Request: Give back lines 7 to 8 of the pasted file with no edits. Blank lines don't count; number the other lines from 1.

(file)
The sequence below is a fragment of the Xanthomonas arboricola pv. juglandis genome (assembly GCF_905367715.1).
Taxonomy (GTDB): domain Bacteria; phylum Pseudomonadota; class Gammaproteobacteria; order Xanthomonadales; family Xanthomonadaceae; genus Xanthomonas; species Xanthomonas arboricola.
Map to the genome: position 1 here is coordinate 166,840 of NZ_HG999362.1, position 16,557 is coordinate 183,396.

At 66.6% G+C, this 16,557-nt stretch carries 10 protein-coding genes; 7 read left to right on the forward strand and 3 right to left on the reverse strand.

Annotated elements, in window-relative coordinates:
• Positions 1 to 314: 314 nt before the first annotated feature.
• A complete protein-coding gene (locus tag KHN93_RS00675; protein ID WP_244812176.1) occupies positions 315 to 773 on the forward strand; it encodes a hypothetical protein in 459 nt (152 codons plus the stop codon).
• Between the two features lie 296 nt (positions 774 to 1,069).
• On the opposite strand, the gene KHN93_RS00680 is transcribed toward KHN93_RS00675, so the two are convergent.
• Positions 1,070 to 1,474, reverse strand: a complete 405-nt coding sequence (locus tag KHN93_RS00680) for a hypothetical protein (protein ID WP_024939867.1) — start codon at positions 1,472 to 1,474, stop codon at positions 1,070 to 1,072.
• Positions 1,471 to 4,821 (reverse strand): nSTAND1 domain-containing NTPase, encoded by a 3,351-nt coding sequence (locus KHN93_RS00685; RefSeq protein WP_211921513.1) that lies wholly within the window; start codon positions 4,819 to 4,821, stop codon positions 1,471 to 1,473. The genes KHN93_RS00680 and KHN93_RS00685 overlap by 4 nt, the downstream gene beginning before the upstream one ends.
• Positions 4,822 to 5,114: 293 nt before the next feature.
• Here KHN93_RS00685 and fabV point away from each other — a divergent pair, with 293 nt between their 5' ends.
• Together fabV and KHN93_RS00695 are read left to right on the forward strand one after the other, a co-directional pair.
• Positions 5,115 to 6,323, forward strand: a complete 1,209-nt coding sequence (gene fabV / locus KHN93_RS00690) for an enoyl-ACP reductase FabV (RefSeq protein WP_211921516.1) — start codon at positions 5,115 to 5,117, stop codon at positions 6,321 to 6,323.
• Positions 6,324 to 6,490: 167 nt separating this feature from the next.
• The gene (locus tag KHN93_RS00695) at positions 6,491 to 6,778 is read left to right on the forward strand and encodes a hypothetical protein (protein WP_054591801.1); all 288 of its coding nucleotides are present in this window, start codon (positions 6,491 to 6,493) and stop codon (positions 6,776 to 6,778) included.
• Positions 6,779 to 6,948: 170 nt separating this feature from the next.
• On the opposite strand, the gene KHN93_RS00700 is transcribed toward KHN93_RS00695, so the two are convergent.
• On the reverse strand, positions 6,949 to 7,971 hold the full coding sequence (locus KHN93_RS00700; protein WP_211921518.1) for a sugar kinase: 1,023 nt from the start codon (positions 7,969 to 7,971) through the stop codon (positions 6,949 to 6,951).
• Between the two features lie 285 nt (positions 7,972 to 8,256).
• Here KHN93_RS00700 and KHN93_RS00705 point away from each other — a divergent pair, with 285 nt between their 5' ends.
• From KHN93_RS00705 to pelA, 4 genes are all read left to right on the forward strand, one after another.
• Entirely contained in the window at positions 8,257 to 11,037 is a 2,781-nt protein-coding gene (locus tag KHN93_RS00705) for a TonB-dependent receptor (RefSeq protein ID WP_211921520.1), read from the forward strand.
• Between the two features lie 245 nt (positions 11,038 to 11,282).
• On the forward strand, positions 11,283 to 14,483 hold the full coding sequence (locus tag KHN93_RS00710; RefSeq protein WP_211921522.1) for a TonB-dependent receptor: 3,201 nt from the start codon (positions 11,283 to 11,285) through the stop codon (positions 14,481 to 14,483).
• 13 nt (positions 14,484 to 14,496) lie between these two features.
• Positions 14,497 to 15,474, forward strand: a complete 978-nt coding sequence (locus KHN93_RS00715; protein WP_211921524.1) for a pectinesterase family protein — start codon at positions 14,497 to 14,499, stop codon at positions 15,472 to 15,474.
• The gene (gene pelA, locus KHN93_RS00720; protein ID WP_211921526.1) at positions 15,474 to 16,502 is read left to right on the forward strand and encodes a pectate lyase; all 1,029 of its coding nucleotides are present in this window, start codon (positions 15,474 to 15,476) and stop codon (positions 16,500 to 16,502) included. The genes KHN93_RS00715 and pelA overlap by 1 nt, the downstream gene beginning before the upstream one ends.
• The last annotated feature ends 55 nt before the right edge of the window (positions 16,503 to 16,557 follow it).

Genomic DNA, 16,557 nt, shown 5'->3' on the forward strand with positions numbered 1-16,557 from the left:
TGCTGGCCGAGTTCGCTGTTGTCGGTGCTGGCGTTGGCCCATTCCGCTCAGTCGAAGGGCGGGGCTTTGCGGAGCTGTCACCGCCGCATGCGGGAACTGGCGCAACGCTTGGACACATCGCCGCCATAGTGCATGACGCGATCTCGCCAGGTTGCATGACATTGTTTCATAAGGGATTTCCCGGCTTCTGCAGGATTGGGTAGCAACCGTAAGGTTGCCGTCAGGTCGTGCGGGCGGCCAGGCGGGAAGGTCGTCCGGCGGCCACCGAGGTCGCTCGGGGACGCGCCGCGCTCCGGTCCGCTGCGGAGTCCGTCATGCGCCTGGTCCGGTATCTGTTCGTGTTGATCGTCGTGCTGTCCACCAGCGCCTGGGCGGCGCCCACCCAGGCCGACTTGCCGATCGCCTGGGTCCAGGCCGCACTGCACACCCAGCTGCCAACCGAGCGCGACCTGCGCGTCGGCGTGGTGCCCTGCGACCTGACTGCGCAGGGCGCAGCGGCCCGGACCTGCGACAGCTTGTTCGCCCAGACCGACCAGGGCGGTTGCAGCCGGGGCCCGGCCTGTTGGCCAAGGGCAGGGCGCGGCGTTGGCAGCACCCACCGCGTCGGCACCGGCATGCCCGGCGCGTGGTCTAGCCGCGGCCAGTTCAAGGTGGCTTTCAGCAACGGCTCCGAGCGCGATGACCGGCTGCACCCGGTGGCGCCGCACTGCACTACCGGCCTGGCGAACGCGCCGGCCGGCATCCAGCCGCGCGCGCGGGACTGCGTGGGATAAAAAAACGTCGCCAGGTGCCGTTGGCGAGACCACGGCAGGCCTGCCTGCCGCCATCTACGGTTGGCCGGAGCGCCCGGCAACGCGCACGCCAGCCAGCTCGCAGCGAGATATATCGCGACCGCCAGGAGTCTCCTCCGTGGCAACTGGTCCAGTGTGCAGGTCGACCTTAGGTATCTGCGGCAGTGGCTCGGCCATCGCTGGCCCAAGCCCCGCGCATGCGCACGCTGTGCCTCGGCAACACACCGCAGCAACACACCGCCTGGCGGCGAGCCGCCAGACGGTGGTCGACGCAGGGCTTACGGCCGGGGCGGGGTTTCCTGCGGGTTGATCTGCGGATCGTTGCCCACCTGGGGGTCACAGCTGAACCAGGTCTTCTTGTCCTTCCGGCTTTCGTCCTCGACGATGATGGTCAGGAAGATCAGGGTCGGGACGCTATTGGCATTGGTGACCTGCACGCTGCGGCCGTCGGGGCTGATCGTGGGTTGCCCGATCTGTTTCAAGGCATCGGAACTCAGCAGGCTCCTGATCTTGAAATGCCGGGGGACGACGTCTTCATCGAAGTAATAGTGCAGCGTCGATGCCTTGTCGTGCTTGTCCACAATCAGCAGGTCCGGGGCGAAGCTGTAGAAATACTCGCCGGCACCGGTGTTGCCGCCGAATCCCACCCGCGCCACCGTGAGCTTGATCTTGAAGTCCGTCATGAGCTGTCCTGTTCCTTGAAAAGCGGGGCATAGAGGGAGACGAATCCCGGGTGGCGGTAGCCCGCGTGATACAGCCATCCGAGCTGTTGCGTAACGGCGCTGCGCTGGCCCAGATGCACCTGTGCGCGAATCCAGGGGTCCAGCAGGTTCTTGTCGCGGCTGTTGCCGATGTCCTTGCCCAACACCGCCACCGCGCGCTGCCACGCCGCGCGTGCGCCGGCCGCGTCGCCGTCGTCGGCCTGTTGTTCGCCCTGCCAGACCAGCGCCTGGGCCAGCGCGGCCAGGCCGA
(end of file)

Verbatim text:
• A complete protein-coding gene (locus tag KHN93_RS00675; protein ID WP_244812176.1) occupies positions 315 to 773 on the forward strand; it encodes a hypothetical protein in 459 nt (152 codons plus the stop codon).
• Between the two features lie 296 nt (positions 774 to 1,069).